Walsh Calls on Boston Police to Implement a Plan for Better Traffic Enforcement

It’s time to get serious about slipping through the intersection during the initial seconds of a red light, or punching out a quick text while behind the wheel, at least according to Mayor Martin Walsh – who announced in his State of the City speech on Tuesday, Jan. 7, that he is asking the Boston Police brass to implement enhanced traffic enforcement.

Traffic enforcement has been a top-of-the list concern for many residents in Charlestown and other areas of the city for the past several years. There has been a consistent request for enforcement at City Square and Sullivan Square to prevent commuters from “blocking the box.” Likewise, speeding on many of Charlestown’s side streets has been an issue for three or four years.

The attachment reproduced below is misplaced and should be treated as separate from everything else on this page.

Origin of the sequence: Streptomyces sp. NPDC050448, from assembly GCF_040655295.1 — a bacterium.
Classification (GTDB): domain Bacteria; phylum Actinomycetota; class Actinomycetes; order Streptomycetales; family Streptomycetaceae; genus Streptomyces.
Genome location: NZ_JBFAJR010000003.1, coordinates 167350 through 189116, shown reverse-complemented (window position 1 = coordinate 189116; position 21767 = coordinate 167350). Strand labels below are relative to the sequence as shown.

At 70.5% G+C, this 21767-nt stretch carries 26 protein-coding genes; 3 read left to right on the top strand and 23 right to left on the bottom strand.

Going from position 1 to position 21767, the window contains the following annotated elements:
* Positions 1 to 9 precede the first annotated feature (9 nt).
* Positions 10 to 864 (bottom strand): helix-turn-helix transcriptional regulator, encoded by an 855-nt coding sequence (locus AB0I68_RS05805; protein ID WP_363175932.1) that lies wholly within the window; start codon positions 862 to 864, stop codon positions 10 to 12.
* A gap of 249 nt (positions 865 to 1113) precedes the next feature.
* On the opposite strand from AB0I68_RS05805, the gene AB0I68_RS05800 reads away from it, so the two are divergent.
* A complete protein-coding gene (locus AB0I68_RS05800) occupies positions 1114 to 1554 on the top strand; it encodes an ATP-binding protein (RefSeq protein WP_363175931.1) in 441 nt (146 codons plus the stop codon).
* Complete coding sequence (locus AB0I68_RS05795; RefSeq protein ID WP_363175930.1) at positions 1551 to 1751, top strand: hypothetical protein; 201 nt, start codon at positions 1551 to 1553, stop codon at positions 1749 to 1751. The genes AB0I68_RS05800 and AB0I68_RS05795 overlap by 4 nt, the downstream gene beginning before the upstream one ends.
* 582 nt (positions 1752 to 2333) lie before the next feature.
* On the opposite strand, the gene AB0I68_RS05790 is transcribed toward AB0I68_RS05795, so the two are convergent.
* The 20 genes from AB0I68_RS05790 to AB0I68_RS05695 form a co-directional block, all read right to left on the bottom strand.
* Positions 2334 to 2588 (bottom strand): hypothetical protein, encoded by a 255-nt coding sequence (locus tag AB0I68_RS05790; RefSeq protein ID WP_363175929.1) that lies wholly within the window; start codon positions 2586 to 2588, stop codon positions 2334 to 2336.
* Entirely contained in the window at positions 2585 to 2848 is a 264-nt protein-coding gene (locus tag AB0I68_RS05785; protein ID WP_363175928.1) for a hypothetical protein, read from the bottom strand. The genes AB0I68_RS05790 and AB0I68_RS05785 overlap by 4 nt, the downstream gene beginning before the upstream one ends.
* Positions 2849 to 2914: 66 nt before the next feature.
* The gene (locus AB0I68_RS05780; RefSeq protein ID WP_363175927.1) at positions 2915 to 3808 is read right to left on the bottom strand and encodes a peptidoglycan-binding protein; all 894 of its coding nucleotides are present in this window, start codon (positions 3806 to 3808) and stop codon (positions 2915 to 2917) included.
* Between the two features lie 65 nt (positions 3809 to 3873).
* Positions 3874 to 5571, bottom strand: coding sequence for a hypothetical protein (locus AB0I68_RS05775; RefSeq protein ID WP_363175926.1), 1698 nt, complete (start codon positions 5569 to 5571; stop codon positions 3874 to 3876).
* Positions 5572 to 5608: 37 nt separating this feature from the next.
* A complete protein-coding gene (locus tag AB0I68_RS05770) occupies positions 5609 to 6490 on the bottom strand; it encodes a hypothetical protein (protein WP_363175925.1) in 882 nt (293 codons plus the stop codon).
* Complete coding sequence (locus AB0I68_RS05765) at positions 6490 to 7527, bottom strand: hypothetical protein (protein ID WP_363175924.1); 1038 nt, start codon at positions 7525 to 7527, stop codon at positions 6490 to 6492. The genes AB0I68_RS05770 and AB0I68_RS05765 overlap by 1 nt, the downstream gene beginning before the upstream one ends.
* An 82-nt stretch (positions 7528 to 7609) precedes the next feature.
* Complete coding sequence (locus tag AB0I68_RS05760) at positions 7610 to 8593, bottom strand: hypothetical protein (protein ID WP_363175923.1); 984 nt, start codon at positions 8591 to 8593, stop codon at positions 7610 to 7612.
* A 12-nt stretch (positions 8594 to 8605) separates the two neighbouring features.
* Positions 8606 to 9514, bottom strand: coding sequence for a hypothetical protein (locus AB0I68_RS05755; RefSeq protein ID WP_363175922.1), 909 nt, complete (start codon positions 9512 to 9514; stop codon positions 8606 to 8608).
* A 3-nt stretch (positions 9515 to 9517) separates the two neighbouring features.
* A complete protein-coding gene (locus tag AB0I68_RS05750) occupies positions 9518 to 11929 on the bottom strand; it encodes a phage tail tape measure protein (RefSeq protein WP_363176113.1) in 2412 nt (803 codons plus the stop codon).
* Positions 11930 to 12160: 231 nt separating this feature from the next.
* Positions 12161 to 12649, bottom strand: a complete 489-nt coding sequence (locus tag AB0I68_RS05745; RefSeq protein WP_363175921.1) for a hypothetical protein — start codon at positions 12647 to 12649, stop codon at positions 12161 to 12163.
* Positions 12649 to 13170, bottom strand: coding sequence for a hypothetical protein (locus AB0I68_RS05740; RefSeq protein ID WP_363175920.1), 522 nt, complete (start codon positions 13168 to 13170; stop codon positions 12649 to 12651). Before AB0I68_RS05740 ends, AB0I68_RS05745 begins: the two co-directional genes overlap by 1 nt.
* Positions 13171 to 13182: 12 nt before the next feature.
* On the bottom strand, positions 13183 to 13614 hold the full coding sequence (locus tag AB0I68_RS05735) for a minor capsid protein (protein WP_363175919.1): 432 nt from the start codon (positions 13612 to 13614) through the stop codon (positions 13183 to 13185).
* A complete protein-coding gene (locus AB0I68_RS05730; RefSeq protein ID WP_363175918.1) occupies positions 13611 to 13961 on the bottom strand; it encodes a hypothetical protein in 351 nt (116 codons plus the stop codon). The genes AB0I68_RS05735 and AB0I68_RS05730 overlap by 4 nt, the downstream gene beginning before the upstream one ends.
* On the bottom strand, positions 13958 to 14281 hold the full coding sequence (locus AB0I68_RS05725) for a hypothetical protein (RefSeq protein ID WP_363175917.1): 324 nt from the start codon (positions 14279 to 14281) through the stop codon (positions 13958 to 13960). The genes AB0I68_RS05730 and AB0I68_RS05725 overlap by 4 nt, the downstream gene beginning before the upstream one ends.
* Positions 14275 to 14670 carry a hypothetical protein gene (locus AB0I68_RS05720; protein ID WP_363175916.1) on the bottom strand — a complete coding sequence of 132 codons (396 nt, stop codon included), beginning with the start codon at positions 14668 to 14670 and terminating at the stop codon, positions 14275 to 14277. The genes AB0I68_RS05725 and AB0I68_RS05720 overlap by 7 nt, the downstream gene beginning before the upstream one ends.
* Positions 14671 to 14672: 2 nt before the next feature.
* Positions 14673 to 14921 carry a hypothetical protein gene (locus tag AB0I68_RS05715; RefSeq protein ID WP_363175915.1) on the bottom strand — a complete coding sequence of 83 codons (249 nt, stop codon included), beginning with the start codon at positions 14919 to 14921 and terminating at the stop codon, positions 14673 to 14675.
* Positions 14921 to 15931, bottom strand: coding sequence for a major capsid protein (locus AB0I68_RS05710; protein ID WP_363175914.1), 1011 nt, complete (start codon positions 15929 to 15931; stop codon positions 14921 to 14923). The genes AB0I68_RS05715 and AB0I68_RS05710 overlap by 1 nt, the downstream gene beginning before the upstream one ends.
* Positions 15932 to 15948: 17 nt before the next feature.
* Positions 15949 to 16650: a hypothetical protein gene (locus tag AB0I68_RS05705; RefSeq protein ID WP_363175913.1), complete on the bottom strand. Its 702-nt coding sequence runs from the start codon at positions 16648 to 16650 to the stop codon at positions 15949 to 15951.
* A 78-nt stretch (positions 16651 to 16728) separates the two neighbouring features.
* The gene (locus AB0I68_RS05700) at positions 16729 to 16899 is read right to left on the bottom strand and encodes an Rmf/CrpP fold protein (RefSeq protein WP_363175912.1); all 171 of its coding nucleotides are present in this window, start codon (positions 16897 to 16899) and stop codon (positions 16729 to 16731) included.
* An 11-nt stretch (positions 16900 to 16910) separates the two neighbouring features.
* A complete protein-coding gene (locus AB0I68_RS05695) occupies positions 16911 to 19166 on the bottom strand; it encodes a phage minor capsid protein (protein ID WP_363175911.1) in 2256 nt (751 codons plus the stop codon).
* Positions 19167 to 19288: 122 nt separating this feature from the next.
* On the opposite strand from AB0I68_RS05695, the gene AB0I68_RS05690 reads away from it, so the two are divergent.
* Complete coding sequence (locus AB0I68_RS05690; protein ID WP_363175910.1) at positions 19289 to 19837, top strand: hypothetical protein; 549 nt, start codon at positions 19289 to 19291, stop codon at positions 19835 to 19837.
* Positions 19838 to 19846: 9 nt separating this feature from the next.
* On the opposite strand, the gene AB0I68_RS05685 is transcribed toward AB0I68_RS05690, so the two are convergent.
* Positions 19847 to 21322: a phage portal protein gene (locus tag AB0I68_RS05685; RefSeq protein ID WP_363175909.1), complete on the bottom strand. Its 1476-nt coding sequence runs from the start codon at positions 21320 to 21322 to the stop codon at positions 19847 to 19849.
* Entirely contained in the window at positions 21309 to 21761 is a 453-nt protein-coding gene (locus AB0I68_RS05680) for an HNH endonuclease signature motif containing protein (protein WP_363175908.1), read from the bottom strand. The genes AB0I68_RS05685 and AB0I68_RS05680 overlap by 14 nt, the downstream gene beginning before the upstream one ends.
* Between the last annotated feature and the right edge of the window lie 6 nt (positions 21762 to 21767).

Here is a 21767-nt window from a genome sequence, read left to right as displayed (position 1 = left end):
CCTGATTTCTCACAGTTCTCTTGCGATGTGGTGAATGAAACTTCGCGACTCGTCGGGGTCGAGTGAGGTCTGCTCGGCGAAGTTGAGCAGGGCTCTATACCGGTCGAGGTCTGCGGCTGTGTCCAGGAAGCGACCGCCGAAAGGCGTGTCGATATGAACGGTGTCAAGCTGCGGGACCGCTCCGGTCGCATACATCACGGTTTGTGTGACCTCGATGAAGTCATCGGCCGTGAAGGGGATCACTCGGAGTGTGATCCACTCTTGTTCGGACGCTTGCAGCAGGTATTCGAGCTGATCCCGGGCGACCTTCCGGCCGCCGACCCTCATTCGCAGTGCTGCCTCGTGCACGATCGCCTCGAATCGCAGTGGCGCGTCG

However, the resources for enforcement are hard to come by.

In Walsh’s speech last Tuesday, he indicated that may not be the case for long.

“Since launching our safety plan, we’ve cut fatalities on our roads by half,” said the mayor. “But one death or injury is too many. And it only takes a few bad drivers to put lives at risk or cause gridlock on our streets. 

“What I hear in every neighborhood is the need for more enforcement,” he continued. “And I agree. The speeding, the texting behind the wheel, blocking lanes and intersections—enough is enough. This year, I am directing the Boston Police and Transportation Departments to work together and implement a plan to strengthen traffic enforcement in our city. We’re going to make our streets work better for everyone.”

The Boston Police or Boston Transportation did not immediately have a comment on the new directive.

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